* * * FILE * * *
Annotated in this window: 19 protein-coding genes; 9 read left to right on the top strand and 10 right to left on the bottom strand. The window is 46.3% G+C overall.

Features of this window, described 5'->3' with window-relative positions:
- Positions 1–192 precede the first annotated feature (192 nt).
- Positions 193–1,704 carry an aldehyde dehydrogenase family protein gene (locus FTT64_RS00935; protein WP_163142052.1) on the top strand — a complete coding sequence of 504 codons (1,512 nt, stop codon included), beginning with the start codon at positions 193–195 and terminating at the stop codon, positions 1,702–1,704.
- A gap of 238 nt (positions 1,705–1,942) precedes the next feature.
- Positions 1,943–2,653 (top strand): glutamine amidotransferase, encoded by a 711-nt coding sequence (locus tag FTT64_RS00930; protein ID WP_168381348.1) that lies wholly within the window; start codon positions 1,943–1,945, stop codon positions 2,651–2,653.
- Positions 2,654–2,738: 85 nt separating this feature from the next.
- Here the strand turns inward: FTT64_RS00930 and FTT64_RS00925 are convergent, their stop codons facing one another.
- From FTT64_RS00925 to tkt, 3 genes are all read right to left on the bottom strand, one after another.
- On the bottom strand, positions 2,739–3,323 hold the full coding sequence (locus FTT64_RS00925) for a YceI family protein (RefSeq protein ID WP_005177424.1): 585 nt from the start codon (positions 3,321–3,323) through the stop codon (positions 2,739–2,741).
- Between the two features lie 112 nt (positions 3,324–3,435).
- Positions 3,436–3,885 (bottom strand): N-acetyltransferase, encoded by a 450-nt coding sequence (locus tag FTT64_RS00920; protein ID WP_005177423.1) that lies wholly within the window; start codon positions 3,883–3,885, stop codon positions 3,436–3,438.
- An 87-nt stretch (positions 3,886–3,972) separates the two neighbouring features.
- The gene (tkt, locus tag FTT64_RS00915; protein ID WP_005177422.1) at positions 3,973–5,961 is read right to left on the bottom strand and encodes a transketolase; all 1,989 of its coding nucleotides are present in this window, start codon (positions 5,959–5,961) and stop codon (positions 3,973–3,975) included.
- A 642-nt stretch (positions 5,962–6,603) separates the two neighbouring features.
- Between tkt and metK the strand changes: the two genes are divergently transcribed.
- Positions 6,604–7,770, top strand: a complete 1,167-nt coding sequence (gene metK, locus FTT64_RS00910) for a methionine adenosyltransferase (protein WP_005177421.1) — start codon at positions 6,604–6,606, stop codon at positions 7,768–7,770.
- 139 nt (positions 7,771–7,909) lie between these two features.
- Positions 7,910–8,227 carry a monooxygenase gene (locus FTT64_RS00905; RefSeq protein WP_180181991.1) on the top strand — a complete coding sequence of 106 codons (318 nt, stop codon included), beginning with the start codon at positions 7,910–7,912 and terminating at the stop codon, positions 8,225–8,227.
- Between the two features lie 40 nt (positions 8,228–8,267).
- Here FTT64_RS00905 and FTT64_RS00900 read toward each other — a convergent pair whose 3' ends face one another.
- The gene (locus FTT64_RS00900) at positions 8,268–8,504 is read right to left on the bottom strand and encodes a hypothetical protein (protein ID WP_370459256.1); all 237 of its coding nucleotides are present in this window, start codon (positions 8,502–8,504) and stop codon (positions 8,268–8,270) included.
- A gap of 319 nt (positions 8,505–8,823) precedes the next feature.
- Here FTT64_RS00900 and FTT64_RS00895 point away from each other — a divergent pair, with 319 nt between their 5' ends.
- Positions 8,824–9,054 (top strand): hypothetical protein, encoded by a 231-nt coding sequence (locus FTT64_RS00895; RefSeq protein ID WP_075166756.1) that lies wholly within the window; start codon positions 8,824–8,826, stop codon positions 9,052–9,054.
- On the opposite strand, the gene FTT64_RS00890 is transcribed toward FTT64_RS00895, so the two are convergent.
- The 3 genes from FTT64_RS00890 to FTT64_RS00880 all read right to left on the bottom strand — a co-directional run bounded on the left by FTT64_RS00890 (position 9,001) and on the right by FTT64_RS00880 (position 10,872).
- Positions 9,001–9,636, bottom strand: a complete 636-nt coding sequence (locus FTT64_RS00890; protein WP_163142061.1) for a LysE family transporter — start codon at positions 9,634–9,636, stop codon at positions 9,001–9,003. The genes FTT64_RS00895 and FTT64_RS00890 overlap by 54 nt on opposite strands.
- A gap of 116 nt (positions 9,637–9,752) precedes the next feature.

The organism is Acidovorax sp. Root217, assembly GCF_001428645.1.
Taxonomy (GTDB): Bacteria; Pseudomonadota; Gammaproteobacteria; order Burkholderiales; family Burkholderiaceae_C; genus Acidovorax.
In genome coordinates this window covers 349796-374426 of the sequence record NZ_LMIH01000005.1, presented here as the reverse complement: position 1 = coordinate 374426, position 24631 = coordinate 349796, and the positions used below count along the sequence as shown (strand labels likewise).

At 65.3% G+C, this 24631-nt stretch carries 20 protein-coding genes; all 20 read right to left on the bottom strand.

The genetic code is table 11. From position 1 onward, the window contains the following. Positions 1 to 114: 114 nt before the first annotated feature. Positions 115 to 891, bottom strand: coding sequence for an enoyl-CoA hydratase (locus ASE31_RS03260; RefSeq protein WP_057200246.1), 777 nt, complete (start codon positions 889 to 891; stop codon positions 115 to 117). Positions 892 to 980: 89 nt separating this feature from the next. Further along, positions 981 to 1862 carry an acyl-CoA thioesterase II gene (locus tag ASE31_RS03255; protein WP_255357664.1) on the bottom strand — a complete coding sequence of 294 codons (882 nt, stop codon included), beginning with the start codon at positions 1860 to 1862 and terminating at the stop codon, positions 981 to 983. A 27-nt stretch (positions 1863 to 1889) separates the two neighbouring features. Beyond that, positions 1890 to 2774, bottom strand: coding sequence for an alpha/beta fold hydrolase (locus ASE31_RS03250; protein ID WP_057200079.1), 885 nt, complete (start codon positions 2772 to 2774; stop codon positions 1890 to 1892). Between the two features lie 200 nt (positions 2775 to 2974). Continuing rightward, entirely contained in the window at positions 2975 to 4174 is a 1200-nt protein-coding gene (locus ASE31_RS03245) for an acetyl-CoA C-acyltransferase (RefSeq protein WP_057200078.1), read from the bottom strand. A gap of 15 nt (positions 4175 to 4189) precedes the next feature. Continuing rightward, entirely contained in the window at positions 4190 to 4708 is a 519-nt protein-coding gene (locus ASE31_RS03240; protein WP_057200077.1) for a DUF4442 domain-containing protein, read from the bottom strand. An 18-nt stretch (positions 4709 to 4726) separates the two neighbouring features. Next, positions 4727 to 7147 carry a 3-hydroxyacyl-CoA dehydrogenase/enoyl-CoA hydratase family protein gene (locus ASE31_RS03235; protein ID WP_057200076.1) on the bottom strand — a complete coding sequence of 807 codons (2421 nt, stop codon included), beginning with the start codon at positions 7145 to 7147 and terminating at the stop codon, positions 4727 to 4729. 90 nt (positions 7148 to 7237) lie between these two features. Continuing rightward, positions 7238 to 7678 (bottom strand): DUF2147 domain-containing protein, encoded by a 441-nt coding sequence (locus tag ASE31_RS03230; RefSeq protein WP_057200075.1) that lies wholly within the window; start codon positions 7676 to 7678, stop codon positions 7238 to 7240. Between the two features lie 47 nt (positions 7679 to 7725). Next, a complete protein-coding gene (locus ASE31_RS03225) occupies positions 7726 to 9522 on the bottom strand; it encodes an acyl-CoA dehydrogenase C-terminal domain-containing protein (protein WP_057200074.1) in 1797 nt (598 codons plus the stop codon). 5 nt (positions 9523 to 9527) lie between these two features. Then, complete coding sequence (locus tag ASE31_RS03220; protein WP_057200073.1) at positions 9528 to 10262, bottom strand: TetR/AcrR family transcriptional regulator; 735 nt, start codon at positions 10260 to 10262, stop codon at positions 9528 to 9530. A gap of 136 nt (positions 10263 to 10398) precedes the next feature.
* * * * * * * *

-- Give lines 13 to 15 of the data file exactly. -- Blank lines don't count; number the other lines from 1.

- An 87-nt stretch (positions 3,886–3,972) separates the two neighbouring features.
- The gene (tkt, locus tag FTT64_RS00915; protein ID WP_005177422.1) at positions 3,973–5,961 is read right to left on the bottom strand and encodes a transketolase; all 1,989 of its coding nucleotides are present in this window, start codon (positions 5,959–5,961) and stop codon (positions 3,973–3,975) included.
- A 642-nt stretch (positions 5,962–6,603) separates the two neighbouring features.